It’s a scary thing when you see the effects that others have had on you over time; when you never even questioned certain traits or thoughts you have until, one day, it becomes completely clear in an instant, and seemingly for no reason.
I am tired of thinking that the things I am interested in, the things that I find joy in doing, are not desirable by the opposite sex. Hear me out.
This blog is clearly centered around clothing; every post ends with the outfit I wore that day (with the exception of this series, of course). It’s easy to assume that that means I really like clothes and other “girly” things. Should that be seen as a negative thing? No. Is it? Well…I’m not as sure.
See, I’m extremely hesitant to share what I am currently creating (meaning, this blog and my Instagram) with other people or to let anyone know the amount of time or effort that actually goes into this, because I’m afraid they will think it is shallow. I never care anymore what people think of me because I’ve learned to accept who I am and like my quirks; it’s what makes me an individual. However, I still struggle with just this one thing, and I’m not sure why it matters to me so much. I never wanted to be seen as anything less than someone intelligent and interesting and full of substance, but why do I associate loving clothing and wanting to write about it, with being the opposite of “intelligent, interesting, and full of substance”?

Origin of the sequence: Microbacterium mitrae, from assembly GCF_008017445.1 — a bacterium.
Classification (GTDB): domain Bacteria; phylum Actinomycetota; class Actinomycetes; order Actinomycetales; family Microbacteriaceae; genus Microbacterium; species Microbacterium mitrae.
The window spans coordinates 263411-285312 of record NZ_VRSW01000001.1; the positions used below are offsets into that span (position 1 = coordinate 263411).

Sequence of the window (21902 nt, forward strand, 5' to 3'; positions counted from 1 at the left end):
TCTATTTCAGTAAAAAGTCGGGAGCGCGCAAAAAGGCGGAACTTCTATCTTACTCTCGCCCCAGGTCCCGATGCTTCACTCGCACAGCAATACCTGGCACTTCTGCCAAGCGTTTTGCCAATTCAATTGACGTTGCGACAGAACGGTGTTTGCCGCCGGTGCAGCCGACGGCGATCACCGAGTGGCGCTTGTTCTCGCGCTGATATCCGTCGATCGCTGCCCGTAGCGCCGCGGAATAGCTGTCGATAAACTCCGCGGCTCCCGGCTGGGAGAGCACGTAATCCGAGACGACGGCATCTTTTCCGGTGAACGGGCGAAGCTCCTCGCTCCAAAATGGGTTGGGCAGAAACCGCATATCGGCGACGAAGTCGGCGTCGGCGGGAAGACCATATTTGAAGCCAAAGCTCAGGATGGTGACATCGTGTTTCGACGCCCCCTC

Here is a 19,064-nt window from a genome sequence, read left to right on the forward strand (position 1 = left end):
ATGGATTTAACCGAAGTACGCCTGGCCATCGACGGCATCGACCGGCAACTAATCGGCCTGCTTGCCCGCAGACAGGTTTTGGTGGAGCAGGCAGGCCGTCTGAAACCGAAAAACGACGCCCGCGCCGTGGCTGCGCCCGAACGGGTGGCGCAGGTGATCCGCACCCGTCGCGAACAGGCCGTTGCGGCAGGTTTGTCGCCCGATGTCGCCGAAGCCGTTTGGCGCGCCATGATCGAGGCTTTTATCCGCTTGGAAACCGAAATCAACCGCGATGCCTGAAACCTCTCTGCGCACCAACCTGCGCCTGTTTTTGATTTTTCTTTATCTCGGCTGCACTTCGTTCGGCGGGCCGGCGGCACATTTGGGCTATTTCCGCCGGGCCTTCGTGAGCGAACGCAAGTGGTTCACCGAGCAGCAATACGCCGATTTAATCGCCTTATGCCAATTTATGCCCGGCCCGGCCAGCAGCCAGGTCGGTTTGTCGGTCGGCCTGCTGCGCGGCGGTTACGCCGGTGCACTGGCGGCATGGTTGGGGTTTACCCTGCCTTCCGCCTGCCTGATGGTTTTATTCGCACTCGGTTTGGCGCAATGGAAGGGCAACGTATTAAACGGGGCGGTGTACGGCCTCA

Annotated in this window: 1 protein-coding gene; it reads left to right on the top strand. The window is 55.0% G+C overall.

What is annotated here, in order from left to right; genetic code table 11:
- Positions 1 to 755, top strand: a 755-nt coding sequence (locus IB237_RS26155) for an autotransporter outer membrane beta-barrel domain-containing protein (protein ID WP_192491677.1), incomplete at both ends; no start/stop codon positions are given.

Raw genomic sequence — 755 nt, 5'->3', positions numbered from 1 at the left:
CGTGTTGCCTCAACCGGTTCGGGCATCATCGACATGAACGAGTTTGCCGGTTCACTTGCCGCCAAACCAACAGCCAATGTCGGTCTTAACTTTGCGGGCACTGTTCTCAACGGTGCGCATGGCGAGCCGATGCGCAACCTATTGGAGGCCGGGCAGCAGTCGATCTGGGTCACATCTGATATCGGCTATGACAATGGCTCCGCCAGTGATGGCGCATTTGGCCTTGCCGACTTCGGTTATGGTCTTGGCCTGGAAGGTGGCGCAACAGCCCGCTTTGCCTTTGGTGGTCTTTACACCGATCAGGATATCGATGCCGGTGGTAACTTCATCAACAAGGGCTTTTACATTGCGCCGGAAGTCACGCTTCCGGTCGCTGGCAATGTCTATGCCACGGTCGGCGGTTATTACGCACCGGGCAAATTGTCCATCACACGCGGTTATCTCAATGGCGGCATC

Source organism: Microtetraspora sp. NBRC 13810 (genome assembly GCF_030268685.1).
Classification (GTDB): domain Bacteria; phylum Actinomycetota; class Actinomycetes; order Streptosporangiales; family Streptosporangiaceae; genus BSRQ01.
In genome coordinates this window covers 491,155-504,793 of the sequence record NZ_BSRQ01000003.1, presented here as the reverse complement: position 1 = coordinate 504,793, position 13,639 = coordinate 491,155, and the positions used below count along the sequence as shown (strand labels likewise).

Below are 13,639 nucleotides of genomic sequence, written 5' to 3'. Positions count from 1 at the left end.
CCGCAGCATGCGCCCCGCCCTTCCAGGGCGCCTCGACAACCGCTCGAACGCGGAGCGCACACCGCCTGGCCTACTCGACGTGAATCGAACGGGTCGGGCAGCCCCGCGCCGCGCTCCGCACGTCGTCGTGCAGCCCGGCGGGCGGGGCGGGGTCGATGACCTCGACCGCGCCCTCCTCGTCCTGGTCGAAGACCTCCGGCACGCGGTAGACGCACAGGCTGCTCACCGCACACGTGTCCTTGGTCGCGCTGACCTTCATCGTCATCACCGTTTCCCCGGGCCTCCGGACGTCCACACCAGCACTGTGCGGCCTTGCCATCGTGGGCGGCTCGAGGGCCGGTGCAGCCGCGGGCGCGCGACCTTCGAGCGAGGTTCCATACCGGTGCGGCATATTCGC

Every guy I have dated had an obsession with gaming, and I’m pretty sure most of them still do. They made videos, talked about it all the time, played with me or when I was in the room, even went to competitions. And that is fine. Even though it’s not my cup of tea, why do I not see that as shallow and a waste of time, but they always saw my love for clothing as shallow and a waste of time? To the point of me subconsciously believing it?
Whether I do this as a hobby or something more, it should not looked down on. I should not be ashamed of it. I should not think, “no guy will like a such a shallow girl.” Dear Lord, I can’t even tell you how messed up that is.